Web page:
This is another game where I, as white, accepted a draw against a higher rated opponent. Unlike in the previous example, there is fire in this position. It could go both ways. The fact remains that white is better here. Much better to be precise. After 26.Rf1!, white has a variety of powerful ideas: Ng4 attacking the e5-pawn could be very strong. If black moves the king out of the way, than I could go Bh3 hitting the e6-pawn. Meanwhile, what is black going to do? While I can luxuriously play moves like Kb1, black is in dire straits.

Declining those kinds of draw offers can be hard. After all you are playing a higher rated opponent. It all depends how much better you are and how you feel about your practical winning chances. If you’re completely winning, then you really shouldn’t take the draw. If you’re only marginally better, it depends. In principle, you should play on. Even if you end up losing the game, what’s most important is that you learned something from the game. You can usually, however, come up with excuses/reasons to take the draw.

There are also times when the lower rated player offers a draw in a better position. I actually never really did that. There have been times when I’ve felt that if my opponent offers a draw, I’ll probably take it, but in those games I never found a good opportunity to offer a draw. I can’t remember the last time I offered a draw against a GM, and I don’t mind that. Most of my draws against higher rated players have ended after a) I was defending but survived, and my opponent offered a draw, b) it was equal for most of the game and my opponent and I squeezed the life out of the position, c) I was pressing but wasn’t able to win, so I repeated moves, or d) “quick draws” as described above. Where’s the room to offer a draw against stronger opponent? When I’m worse, I shouldn’t offer a draw unless my opponent is short on time. When I’m pressing, I should press.

Philosophical chat aside, what are my thoughts about draws in better positions? Honestly, I think it’s okay to agree to a draw in a better position as long as you don’t make it a habit. If you make a draw every time you get into a better position against a higher rated player, then you’re damaging your chess improvement. To get better at chess, you have to beat higher rated opponents and take risks. Period. If you’re pressing but can’t get through, and the game ends in a draw, then you’ll feel better than if you accepted that draw early on. It feels right. If you have a risk-free advantage, there’s no harm playing on. After all, you’re agreeing to a draw if you’re afraid that you’ll end up losing.

What about the higher rated player end? If you’re completely busted, then there’s no reason why you shouldn’t try offering a draw to a lower rated opponent. If you’re worse and don’t see a way out, offering a draw can alleviate suffering. Strangely, however, I can’t remember doing that in any particular game. I’m serious here. Nevertheless, offering a draw in a worse position as a higher rated player can make your life easier. If you’re in big trouble and your opponent offers you a draw, then you should take it. A draw is better than a loss. No question about it. If, however, you have swindling chances and want to gamble, you can turn down the draw. It’s your decision, after all.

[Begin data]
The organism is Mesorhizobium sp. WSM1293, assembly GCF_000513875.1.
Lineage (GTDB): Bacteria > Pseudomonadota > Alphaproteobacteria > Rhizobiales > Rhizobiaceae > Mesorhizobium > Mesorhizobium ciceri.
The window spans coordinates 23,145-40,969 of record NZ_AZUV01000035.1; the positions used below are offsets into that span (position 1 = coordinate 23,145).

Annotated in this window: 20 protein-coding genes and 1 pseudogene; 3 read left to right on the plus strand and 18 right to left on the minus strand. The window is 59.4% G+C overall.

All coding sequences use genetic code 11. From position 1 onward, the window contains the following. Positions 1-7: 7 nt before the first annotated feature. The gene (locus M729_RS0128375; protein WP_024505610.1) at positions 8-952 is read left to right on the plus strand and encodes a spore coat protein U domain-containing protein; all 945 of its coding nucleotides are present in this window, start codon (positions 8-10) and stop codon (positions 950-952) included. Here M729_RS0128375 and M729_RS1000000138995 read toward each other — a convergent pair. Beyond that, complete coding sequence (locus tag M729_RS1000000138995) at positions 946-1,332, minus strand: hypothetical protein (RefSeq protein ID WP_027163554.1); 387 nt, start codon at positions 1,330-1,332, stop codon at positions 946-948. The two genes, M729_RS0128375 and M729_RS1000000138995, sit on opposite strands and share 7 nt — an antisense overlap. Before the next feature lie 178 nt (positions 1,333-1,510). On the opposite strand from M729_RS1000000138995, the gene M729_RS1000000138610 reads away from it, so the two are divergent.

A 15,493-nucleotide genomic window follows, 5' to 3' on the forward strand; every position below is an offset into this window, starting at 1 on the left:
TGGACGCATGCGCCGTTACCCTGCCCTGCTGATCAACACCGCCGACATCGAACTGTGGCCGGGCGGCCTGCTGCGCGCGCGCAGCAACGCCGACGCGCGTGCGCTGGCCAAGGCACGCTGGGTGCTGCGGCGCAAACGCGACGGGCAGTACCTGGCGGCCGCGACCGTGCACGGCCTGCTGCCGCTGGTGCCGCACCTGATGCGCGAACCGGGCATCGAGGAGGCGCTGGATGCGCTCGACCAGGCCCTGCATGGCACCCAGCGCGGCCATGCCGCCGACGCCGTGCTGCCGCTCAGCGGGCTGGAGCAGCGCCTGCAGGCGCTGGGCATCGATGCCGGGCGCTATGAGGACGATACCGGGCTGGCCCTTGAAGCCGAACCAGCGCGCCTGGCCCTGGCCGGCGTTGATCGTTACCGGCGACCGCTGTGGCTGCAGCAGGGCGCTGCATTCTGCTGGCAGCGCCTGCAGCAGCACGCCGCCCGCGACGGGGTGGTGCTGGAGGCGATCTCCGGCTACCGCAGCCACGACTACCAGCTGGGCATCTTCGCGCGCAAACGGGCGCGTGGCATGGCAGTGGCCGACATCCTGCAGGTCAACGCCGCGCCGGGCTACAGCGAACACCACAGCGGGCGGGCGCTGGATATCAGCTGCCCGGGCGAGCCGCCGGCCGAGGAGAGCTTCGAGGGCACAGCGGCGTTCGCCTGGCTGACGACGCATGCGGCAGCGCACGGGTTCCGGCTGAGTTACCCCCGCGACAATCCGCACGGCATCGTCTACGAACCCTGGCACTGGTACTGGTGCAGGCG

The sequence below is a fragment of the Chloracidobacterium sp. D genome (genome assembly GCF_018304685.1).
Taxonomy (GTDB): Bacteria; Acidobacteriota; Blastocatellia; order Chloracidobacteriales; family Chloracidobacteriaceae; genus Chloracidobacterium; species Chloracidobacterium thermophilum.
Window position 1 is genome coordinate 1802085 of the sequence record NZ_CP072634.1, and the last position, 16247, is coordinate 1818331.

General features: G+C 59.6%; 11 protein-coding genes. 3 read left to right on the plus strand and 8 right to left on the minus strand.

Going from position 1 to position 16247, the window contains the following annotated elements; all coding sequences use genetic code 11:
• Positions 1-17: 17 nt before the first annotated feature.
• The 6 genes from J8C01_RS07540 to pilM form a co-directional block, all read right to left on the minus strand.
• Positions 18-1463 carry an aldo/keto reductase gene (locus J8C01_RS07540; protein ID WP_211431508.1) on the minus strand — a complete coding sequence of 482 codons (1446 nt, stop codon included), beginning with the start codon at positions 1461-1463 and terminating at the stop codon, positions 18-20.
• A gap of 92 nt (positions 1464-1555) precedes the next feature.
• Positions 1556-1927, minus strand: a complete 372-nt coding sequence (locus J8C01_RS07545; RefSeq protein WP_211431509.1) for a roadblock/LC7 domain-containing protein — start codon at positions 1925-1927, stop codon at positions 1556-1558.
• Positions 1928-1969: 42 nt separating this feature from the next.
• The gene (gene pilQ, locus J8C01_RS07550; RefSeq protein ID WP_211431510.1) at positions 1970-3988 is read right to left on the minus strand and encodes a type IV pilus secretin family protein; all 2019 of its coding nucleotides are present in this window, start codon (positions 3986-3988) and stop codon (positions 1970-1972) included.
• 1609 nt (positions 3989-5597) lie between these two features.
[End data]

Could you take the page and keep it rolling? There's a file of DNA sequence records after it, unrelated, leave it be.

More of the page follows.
There’s a special case called time trouble where you can forget most of the things I’ve said above. If you’re worse but your opponent has no time, then you could offer a draw. Your opponent might be relieved to accept it, and you’ve just snagged a half point. If you’re better and low on time and you feel things are going to go wrong, then you should consider offering a draw. If the position is unclear and complicated and both you and your opponent have no time, then offering a draw is reasonable. After all, it’s an easy way out of potentially disastrous mistakes/blunders in a time scramble.

For some reason I don’t offer many draws, and it’s hard for me to decline my opponent’s draw offers. Say you’re 250 points lower rated than your opponent, you’re a bit better, and he offers you a draw on move 15. Are you going to really be principled and reject my draw offer? You gain rating, you’re tired, you want to get some rest, etc… The reasons are just piling up.

Going through my game database today, I’ve also found that I’ve had more “chicken draws” in the past. Back in those days playing someone who was 200+ points higher rated than me wasn’t as rare as it is now. Once in a while I’d get a good position, my opponent would offer a draw, and it would be hard to resist… In principle I shouldn’t have accepted any of those draws, but just about everybody breaks those rules. I believe that I did accept too many draws. That’s my feeling looking back at those positions a few years later.

Here is my final conclusion. It’s okay to make chicken draws here and there, but don’t make it a habit. Everybody does it once in a while, but you should play positions out. How else are you going to improve your chess? If you’re not willing to take risks, then why are you playing chess?

Until next time!